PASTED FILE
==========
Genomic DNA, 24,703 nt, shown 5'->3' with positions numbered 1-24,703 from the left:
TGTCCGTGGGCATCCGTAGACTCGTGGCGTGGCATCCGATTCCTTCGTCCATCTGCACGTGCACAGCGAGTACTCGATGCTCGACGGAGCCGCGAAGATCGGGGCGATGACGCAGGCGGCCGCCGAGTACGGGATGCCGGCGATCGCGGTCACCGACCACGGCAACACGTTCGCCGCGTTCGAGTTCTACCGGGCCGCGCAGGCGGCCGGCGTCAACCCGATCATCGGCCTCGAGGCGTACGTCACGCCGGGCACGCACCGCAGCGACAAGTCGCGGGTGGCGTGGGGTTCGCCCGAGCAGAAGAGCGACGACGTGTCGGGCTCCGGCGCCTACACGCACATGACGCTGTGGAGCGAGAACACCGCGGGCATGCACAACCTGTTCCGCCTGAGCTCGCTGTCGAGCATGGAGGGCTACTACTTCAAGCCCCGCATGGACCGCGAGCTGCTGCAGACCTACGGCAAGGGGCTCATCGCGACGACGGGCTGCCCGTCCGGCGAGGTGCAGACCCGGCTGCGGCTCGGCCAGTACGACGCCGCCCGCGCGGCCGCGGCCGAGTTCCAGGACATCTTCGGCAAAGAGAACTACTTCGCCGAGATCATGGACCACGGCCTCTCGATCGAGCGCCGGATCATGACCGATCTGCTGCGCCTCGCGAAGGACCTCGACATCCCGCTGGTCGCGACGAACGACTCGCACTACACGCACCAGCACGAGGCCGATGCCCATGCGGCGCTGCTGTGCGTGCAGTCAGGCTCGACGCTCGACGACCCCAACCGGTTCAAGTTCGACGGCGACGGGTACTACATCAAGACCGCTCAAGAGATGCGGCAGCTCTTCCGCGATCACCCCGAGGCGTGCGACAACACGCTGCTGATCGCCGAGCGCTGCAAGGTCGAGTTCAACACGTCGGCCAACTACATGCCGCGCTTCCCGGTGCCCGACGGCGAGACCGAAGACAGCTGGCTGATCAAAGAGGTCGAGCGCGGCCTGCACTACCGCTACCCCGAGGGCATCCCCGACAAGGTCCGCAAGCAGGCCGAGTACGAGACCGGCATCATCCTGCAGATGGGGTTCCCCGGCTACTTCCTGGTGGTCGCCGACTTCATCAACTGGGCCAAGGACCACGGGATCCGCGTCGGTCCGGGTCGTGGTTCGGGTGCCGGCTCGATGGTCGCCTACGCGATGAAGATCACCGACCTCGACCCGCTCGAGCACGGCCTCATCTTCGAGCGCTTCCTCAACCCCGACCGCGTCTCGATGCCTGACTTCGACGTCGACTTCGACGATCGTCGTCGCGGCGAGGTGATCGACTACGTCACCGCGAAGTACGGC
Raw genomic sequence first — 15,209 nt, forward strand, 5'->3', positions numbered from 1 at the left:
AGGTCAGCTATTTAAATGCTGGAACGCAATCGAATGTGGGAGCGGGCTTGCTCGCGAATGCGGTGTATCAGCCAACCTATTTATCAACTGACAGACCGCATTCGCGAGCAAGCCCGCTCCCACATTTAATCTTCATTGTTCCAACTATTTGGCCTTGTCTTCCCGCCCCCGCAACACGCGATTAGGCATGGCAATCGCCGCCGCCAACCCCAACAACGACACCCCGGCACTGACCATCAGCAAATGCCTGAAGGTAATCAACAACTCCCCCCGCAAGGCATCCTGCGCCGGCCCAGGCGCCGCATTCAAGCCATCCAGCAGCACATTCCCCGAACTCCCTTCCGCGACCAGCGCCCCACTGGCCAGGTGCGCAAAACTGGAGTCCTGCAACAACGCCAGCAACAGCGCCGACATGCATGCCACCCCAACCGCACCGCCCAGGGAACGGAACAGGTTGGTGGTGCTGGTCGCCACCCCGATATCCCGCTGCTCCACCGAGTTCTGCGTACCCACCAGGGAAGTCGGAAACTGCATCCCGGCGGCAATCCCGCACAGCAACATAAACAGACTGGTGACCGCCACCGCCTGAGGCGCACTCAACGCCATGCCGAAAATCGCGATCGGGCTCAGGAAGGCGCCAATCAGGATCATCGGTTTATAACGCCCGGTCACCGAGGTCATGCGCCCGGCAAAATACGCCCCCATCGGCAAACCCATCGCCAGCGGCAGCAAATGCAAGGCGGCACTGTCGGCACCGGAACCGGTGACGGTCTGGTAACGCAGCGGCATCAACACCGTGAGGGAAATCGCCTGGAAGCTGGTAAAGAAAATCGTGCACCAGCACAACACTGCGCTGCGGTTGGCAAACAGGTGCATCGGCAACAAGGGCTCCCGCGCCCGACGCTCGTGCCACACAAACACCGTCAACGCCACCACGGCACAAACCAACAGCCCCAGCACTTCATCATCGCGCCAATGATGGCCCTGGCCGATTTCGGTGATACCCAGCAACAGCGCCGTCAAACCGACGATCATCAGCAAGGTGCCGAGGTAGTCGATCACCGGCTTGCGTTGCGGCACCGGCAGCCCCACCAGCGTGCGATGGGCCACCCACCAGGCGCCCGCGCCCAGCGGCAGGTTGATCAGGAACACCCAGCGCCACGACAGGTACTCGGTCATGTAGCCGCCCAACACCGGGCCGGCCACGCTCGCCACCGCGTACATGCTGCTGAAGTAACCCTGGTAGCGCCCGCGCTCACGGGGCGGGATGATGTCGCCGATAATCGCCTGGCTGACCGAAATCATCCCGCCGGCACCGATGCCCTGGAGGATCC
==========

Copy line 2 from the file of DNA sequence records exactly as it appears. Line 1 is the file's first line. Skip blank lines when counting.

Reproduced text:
TGTCCGTGGGCATCCGTAGACTCGTGGCGTGGCATCCGATTCCTTCGTCCATCTGCACGTGCACAGCGAGTACTCGATGCTCGACGGAGCCGCGAAGATCGGGGCGATGACGCAGGCGGCCGCCGAGTACGGGATGCCGGCGATCGCGGTCACCGACCACGGCAACACGTTCGCCGCGTTCGAGTTCTACCGGGCCGCGCAGGCGGCCGGCGTCAACCCGATCATCGGCCTCGAGGCGTACGTCACGCCGGGCACGCACCGCAGCGACAAGTCGCGGGTGGCGTGGGGTTCGCCCGAGCAGAAGAGCGACGACGTGTCGGGCTCCGGCGCCTACACGCACATGACGCTGTGGAGCGAGAACACCGCGGGCATGCACAACCTGTTCCGCCTGAGCTCGCTGTCGAGCATGGAGGGCTACTACTTCAAGCCCCGCATGGACCGCGAGCTGCTGCAGACCTACGGCAAGGGGCTCATCGCGACGACGGGCTGCCCGTCCGGCGAGGTGCAGACCCGGCTGCGGCTCGGCCAGTACGACGCCGCCCGCGCGGCCGCGGCCGAGTTCCAGGACATCTTCGGCAAAGAGAACTACTTCGCCGAGATCATGGACCACGGCCTCTCGATCGAGCGCCGGATCATGACCGATCTGCTGCGCCTCGCGAAGGACCTCGACATCCCGCTGGTCGCGACGAACGACTCGCACTACACGCACCAGCACGAGGCCGATGCCCATGCGGCGCTGCTGTGCGTGCAGTCAGGCTCGACGCTCGACGACCCCAACCGGTTCAAGTTCGACGGCGACGGGTACTACATCAAGACCGCTCAAGAGATGCGGCAGCTCTTCCGCGATCACCCCGAGGCGTGCGACAACACGCTGCTGATCGCCGAGCGCTGCAAGGTCGAGTTCAACACGTCGGCCAACTACATGCCGCGCTTCCCGGTGCCCGACGGCGAGACCGAAGACAGCTGGCTGATCAAAGAGGTCGAGCGCGGCCTGCACTACCGCTACCCCGAGGGCATCCCCGACAAGGTCCGCAAGCAGGCCGAGTACGAGACCGGCATCATCCTGCAGATGGGGTTCCCCGGCTACTTCCTGGTGGTCGCCGACTTCATCAACTGGGCCAAGGACCACGGGATCCGCGTCGGTCCGGGTCGTGGTTCGGGTGCCGGCTCGATGGTCGCCTACGCGATGAAGATCACCGACCTCGACCCGCTCGAGCACGGCCTCATCTTCGAGCGCTTCCTCAACCCCGACCGCGTCTCGATGCCTGACTTCGACGTCGACTTCGACGATCGTCGTCGCGGCGAGGTGATCGACTACGTCACCGCGAAGTACGGC